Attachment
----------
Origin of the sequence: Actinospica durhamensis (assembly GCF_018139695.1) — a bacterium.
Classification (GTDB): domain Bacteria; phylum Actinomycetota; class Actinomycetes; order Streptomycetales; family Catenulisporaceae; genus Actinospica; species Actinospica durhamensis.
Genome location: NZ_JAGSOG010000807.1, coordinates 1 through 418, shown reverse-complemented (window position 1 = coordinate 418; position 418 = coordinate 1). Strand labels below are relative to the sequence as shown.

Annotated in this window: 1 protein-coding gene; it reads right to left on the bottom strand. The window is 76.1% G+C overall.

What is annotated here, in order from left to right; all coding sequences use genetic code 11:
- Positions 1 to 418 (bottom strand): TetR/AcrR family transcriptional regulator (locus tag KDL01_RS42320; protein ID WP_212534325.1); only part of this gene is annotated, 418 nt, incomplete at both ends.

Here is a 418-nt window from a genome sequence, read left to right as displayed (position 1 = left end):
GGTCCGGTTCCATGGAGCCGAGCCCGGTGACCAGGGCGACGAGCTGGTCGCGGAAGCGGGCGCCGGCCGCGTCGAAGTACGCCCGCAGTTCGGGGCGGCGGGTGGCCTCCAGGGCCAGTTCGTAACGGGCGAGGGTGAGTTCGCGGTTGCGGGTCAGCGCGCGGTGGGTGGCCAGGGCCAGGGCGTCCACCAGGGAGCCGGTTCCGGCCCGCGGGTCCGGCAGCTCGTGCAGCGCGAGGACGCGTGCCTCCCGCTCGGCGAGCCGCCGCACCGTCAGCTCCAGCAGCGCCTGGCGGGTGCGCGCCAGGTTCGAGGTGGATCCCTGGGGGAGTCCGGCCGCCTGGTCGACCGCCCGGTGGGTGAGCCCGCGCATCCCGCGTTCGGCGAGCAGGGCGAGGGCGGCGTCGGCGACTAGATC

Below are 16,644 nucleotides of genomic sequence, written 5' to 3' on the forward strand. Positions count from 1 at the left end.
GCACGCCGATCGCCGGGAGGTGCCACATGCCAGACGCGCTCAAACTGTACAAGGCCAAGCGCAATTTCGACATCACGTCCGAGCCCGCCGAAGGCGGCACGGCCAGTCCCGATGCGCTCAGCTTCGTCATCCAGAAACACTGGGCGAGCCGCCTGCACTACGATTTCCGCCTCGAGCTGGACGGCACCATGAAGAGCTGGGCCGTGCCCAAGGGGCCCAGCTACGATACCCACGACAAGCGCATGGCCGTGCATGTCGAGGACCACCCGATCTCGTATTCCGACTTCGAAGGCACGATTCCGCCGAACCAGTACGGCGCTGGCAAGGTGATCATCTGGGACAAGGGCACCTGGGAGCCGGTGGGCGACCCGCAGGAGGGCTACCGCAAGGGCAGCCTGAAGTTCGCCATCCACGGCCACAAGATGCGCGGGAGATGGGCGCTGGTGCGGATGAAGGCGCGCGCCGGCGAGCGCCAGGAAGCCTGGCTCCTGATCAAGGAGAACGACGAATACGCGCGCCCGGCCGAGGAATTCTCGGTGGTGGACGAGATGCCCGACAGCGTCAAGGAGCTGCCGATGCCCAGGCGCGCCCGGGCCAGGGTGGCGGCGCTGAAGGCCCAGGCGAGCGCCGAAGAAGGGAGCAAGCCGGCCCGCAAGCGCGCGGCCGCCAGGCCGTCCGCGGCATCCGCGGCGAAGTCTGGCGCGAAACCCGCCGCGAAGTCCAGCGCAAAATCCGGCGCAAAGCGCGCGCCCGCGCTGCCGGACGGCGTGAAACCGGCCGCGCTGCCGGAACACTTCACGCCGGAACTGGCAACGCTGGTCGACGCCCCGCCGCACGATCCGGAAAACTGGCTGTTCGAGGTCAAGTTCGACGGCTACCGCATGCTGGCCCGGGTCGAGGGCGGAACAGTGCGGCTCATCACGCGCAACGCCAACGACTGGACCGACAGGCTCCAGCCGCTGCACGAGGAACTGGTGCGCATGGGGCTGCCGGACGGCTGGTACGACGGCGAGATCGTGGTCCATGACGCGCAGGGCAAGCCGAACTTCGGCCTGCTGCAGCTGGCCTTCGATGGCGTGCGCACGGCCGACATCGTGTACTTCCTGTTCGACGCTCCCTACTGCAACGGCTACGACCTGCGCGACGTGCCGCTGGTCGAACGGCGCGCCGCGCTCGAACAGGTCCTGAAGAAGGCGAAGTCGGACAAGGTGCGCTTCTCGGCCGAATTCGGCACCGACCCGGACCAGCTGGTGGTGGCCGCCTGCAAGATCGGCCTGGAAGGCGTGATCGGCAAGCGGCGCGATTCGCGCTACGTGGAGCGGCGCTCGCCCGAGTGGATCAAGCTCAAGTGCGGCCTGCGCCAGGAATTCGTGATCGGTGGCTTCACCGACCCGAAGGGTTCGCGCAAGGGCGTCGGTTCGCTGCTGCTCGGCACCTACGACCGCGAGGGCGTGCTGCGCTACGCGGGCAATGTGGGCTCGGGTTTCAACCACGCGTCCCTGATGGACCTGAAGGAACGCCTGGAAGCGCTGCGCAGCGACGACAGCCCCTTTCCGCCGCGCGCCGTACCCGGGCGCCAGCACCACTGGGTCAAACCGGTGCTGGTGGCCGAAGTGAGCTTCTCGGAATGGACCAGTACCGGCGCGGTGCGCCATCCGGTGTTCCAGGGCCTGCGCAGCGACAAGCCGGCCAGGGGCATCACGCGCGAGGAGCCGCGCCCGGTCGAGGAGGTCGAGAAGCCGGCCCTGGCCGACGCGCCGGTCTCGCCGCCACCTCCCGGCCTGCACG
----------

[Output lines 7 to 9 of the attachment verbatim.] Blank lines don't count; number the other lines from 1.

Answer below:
Here is a 418-nt window from a genome sequence, read left to right as displayed (position 1 = left end):
GGTCCGGTTCCATGGAGCCGAGCCCGGTGACCAGGGCGACGAGCTGGTCGCGGAAGCGGGCGCCGGCCGCGTCGAAGTACGCCCGCAGTTCGGGGCGGCGGGTGGCCTCCAGGGCCAGTTCGTAACGGGCGAGGGTGAGTTCGCGGTTGCGGGTCAGCGCGCGGTGGGTGGCCAGGGCCAGGGCGTCCACCAGGGAGCCGGTTCCGGCCCGCGGGTCCGGCAGCTCGTGCAGCGCGAGGACGCGTGCCTCCCGCTCGGCGAGCCGCCGCACCGTCAGCTCCAGCAGCGCCTGGCGGGTGCGCGCCAGGTTCGAGGTGGATCCCTGGGGGAGTCCGGCCGCCTGGTCGACCGCCCGGTGGGTGAGCCCGCGCATCCCGCGTTCGGCGAGCAGGGCGAGGGCGGCGTCGGCGACTAGATC

Below are 16,644 nucleotides of genomic sequence, written 5' to 3' on the forward strand. Positions count from 1 at the left end.